Mt. Etna is sliding and Europe's most active volcano is prone to a devastating sector collapse on the downslope side of the mountain.
A British led team of scientists have established that the whole structure on the Italian island of Sicily is edging in the direction of the Mediterranean at a rate of 14mm per year, it doesn't sound very much but the strain on billions of tonnes of rock must cause incalculable stress and at some point in the future a spectacular collapse is inevitable.
Geological investigations elsewhere in the world have shown that extinct volcanoes that display this kind of trend can suffer catastrophic failures on their leading flank as they drift downslope.
Stresses can build up that lead eventually to devastating landslides.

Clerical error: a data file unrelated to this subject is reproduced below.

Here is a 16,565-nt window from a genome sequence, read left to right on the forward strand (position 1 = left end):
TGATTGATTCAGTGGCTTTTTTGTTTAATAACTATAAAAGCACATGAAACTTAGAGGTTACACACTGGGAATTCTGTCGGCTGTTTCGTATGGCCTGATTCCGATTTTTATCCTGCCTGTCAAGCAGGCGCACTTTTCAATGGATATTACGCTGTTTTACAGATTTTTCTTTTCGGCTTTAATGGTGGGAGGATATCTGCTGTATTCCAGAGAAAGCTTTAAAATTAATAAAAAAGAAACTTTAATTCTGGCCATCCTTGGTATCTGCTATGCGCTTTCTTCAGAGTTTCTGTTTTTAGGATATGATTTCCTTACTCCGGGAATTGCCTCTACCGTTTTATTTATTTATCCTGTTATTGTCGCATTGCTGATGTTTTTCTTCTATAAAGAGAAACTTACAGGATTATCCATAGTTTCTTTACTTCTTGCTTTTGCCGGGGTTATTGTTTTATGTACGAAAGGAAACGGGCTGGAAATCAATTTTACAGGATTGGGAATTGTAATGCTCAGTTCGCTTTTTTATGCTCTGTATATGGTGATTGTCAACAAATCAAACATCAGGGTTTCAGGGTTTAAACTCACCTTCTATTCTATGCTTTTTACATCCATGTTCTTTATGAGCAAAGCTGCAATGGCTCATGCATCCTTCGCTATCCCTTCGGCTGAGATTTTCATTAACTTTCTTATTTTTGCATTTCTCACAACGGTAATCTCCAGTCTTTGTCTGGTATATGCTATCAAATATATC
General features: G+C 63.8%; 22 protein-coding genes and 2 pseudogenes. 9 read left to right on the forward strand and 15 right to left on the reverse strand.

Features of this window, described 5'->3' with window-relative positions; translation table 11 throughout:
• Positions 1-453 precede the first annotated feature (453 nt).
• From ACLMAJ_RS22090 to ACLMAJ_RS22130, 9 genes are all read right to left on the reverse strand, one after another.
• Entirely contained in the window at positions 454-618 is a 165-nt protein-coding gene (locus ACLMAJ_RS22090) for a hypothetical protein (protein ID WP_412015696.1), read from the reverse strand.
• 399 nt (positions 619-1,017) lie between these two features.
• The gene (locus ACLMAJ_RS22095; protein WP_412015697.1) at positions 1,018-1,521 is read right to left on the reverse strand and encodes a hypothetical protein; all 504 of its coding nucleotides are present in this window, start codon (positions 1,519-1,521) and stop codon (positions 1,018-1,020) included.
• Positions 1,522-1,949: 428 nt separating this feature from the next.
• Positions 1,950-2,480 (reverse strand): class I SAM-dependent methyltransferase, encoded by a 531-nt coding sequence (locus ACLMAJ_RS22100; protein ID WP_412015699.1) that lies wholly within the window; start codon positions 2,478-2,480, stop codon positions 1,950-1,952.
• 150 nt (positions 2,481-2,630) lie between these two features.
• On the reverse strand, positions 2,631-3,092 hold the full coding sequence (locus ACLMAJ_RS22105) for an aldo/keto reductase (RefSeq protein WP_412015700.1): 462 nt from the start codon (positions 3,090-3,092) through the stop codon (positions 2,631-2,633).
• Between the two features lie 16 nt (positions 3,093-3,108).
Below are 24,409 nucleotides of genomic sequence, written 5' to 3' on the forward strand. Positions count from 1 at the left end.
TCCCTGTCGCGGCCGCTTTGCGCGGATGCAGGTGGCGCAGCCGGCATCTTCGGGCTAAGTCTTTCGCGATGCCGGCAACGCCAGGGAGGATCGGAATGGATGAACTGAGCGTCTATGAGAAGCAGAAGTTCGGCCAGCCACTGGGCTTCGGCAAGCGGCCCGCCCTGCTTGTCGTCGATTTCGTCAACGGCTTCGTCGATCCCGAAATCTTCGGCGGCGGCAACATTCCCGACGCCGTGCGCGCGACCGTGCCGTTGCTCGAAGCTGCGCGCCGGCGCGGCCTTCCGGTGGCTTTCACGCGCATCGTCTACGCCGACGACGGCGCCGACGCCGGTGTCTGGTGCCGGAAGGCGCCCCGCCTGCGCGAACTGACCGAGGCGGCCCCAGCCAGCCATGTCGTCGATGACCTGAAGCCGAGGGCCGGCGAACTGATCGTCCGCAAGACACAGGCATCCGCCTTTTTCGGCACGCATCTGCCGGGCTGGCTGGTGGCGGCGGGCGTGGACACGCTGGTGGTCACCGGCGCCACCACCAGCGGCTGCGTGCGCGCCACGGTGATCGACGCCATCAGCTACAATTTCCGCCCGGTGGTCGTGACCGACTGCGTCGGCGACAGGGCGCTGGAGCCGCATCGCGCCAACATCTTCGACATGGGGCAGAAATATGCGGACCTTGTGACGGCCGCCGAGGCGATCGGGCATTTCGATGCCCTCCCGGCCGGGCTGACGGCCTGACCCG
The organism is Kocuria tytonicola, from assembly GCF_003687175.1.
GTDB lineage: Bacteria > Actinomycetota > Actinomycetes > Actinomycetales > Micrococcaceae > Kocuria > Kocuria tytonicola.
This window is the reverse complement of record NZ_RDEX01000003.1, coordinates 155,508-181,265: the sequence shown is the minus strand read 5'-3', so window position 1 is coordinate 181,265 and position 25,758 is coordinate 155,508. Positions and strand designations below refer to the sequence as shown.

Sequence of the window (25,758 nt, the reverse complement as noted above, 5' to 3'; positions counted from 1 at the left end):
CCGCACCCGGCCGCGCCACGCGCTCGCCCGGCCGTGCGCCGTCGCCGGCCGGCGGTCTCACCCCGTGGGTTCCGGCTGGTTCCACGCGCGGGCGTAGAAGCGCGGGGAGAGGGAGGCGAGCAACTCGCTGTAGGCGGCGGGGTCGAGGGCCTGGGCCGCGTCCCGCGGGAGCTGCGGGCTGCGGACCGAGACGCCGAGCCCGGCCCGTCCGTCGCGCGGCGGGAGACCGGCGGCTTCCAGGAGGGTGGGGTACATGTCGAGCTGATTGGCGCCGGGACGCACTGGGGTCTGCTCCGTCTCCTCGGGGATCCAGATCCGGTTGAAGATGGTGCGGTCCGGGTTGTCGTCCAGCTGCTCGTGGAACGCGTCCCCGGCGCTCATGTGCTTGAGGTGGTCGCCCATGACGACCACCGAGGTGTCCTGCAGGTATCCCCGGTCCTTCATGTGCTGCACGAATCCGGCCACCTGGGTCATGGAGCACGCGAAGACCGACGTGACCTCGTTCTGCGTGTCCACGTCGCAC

To emphasize the problem, Mount Etna is Europe's most active volcano and is prone to seismic activity.
Certainly, there is absolutely no evidence that this is about to happen at Etna.
Local residents should not be alarmed, the Open University scientist said.
"The 14mm/yr is an average; it varies from year to year," he explained.
"The thing to watch I guess is if in 10 years' time the rate of movement has doubled - that would be a warning.
Gravitational sliding of the Mt. Etna massif along a sloping basement